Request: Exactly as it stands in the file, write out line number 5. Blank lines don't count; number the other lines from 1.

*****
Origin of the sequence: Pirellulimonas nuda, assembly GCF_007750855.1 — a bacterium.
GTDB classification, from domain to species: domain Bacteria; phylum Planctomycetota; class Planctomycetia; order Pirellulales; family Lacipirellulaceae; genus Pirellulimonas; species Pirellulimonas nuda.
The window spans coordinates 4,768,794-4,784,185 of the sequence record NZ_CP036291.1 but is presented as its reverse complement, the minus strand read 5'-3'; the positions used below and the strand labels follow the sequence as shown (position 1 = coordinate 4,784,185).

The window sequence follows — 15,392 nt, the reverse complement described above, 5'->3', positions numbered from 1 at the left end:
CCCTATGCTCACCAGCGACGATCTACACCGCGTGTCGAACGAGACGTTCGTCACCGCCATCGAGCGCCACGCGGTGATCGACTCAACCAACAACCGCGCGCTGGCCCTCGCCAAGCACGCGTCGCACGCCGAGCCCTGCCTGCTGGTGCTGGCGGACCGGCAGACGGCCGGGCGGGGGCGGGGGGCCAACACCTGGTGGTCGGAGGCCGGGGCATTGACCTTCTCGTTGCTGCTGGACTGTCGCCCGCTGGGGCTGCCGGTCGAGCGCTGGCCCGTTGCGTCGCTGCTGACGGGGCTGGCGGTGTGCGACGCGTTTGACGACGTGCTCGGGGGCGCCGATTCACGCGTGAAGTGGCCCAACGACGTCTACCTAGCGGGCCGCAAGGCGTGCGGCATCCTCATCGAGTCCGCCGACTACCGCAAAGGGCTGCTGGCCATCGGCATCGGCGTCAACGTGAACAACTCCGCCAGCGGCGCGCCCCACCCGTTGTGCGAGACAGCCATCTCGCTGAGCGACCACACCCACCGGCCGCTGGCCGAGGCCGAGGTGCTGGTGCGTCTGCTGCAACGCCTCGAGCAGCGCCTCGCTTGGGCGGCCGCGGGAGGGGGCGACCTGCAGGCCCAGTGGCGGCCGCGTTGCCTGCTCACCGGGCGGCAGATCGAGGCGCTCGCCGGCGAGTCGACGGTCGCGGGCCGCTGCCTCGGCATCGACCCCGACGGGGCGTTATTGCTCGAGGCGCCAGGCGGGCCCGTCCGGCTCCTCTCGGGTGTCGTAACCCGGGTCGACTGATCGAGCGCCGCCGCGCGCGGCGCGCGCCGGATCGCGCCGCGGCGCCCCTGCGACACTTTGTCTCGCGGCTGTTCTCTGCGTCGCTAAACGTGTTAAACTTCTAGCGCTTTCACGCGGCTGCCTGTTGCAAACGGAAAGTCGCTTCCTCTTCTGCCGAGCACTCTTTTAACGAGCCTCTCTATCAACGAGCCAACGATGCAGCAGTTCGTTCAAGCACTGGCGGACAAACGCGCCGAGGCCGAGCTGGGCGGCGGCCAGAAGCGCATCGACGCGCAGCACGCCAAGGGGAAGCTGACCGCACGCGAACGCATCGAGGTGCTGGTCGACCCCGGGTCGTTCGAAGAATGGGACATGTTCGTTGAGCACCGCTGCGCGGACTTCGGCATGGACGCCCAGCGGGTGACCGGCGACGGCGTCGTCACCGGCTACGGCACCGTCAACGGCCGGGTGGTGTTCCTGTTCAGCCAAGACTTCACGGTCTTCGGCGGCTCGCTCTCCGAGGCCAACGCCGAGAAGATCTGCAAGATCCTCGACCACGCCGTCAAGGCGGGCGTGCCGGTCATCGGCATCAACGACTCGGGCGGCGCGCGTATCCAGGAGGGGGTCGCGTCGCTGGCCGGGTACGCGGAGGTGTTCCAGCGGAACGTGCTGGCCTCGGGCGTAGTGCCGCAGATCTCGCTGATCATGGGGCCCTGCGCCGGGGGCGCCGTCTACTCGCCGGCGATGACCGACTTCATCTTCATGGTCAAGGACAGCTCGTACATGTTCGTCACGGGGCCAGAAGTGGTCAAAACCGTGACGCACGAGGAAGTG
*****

CCCTATGCTCACCAGCGACGATCTACACCGCGTGTCGAACGAGACGTTCGTCACCGCCATCGAGCGCCACGCGGTGATCGACTCAACCAACAACCGCGCGCTGGCCCTCGCCAAGCACGCGTCGCACGCCGAGCCCTGCCTGCTGGTGCTGGCGGACCGGCAGACGGCCGGGCGGGGGCGGGGGGCCAACACCTGGTGGTCGGAGGCCGGGGCATTGACCTTCTCGTTGCTGCTGGACTGTCGCCCGCTGGGGCTGCCGGTCGAGCGCTGGCCCGTTGCGTCGCTGCTGACGGGGCTGGCGGTGTGCGACGCGTTTGACGACGTGCTCGGGGGCGCCGATTCACGCGTGAAGTGGCCCAACGACGTCTACCTAGCGGGCCGCAAGGCGTGCGGCATCCTCATCGAGTCCGCCGACTACCGCAAAGGGCTGCTGGCCATCGGCATCGGCGTCAACGTGAACAACTCCGCCAGCGGCGCGCCCCACCCGTTGTGCGAGACAGCCATCTCGCTGAGCGACCACACCCACCGGCCGCTGGCCGAGGCCGAGGTGCTGGTGCGTCTGCTGCAACGCCTCGAGCAGCGCCTCGCTTGGGCGGCCGCGGGAGGGGGCGACCTGCAGGCCCAGTGGCGGCCGCGTTGCCTGCTCACCGGGCGGCAGATCGAGGCGCTCGCCGGCGAGTCGACGGTCGCGGGCCGCTGCCTCGGCATCGACCCCGACGGGGCGTTATTGCTCGAGGCGCCAGGCGGGCCCGTCCGGCTCCTCTCGGGTGTCGTAACCCGGGTCGACTGATCGAGCGCCGCCGCGCGCGGCGCGCGCCGGATCGCGCCGCGGCGCCCCTGCGACACTTTGTCTCGCGGCTGTTCTCTGCGTCGCTAAACGTGTTAAACTTCTAGCGCTTTCACGCGGCTGCCTGTTGCAAACGGAAAGTCGCTTCCTCTTCTGCCGAGCACTCTTTTAACGAGCCTCTCTATCAACGAGCCAACGATGCAGCAGTTCGTTCAAGCACTGGCGGACAAACGCGCCGAGGCCGAGCTGGGCGGCGGCCAGAAGCGCATCGACGCGCAGCACGCCAAGGGGAAGCTGACCGCACGCGAACGCATCGAGGTGCTGGTCGACCCCGGGTCGTTCGAAGAATGGGACATGTTCGTTGAGCACCGCTGCGCGGACTTCGGCATGGACGCCCAGCGGGTGACCGGCGACGGCGTCGTCACCGGCTACGGCACCGTCAACGGCCGGGTGGTGTTCCTGTTCAGCCAAGACTTCACGGTCTTCGGCGGCTCGCTCTCCGAGGCCAACGCCGAGAAGATCTGCAAGATCCTCGACCACGCCGTCAAGGCGGGCGTGCCGGTCATCGGCATCAACGACTCGGGCGGCGCGCGTATCCAGGAGGGGGTCGCGTCGCTGGCCGGGTACGCGGAGGTGTTCCAGCGGAACGTGCTGGCCTCGGGCGTAGTGCCGCAGATCTCGCTGATCATGGGGCCCTGCGCCGGGGGCGCCGTCTACTCGCCGGCGATGACCGACTTCATCTTCATGGTCAAGGACAGCTCGTACATGTTCGTCACGGGGCCAGAAGTGGTCAAAACCGTGACGCACGAGGAAGTG